NASHVILLE, Tenn.--(BUSINESS WIRE)--Today Change Healthcare (Nasdaq: CHNG) and the HealthCare Executive Group (HCEG) published the 2020 Industry Pulse Report, an annual study that takes the pulse of healthcare executives nationwide, and reports on the challenges, issues, and opportunities they see in the coming year for healthcare.
Conducted by market research and strategy firm InsightDynamo, and commissioned by Change Healthcare and the HealthCare Executive Group, this year’s Industry Pulse Report exposes widely divergent readiness and perspectives among payers and providers around value-based care, consumerism, interoperability, and more.
The report also reveals where payers and providers are well-aligned, such as around Social Determinants of Health, specific tactics to improve consumer engagement, and the immense potential for artificial intelligence (AI) and machine learning (ML) to improve healthcare. Also, for the first time in its decade-long history, Industry Pulse Report researchers asked participants what direction they anticipate healthcare will take after the 2020 election, regardless of how the fortunes of the political parties play out.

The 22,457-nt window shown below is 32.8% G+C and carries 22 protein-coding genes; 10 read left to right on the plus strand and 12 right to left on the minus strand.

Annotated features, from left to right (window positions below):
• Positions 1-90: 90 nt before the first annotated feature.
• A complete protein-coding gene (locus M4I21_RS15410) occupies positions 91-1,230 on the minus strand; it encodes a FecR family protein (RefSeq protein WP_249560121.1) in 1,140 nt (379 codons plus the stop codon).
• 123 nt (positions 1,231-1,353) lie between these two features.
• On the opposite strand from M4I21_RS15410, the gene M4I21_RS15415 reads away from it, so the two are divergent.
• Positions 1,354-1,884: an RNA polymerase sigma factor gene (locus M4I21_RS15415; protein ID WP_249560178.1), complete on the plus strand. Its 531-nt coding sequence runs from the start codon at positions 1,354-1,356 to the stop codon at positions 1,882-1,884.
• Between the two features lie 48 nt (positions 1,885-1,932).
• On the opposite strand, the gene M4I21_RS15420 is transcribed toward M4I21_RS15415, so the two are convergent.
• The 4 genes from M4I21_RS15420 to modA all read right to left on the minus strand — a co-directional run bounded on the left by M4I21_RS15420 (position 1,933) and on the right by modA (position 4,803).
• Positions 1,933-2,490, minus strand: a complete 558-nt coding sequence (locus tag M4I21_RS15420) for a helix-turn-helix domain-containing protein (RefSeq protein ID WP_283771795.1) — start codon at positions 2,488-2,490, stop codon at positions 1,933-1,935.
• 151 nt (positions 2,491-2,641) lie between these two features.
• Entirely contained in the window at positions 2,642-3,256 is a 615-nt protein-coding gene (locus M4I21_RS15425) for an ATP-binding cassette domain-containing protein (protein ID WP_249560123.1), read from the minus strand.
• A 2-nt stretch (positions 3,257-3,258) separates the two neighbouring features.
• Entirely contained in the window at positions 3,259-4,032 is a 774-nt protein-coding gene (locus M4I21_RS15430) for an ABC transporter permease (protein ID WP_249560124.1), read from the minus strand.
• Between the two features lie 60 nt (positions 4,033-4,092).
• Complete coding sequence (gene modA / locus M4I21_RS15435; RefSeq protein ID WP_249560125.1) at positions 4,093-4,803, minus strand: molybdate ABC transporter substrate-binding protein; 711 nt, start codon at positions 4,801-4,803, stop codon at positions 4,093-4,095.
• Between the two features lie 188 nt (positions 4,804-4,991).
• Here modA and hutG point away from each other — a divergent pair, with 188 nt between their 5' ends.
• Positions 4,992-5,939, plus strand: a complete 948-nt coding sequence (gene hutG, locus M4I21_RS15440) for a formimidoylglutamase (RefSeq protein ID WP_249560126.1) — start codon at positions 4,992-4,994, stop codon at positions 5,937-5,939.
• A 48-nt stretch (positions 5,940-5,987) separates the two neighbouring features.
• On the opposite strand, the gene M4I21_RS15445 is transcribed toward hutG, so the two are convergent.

“This year’s report provides a fascinating look at where healthcare is in 2020,” said David Gallegos, SVP, Consulting Services, at Change Healthcare. “In our 10 years of fielding this research, I don’t think we’ve seen healthcare industry leaders so polarized on some strategic issues and so tightly aligned on others. These insights can help foster a dialogue between payers and providers about their priorities, driving collaboration to advance solutions on those issues in the year ahead.”
The 10th Annual Industry Pulse Report draws on responses from 445 healthcare leaders nationally from payer, provider, and third-party vendor organizations, and interviewed between October and December 2019. Of the respondents, 24% are C-suite, 15% are VP/SVP, and over 40% hold director titles.
Key takeaways from the 2020 Industry Pulse Report include:
- Payers report being much farther along the path to value-based care than providers, with nearly two-thirds (62%) indicating their organizations are using alternative payment models, and 9% using full capitation. Meanwhile, less than half (43%) of providers say they use alternative payment models, and a mere 2% report full capitation in use. Additionally, payers (25%) are much more likely than providers (8%) to cite IT Infrastructure as a key barrier to implementing value-based care.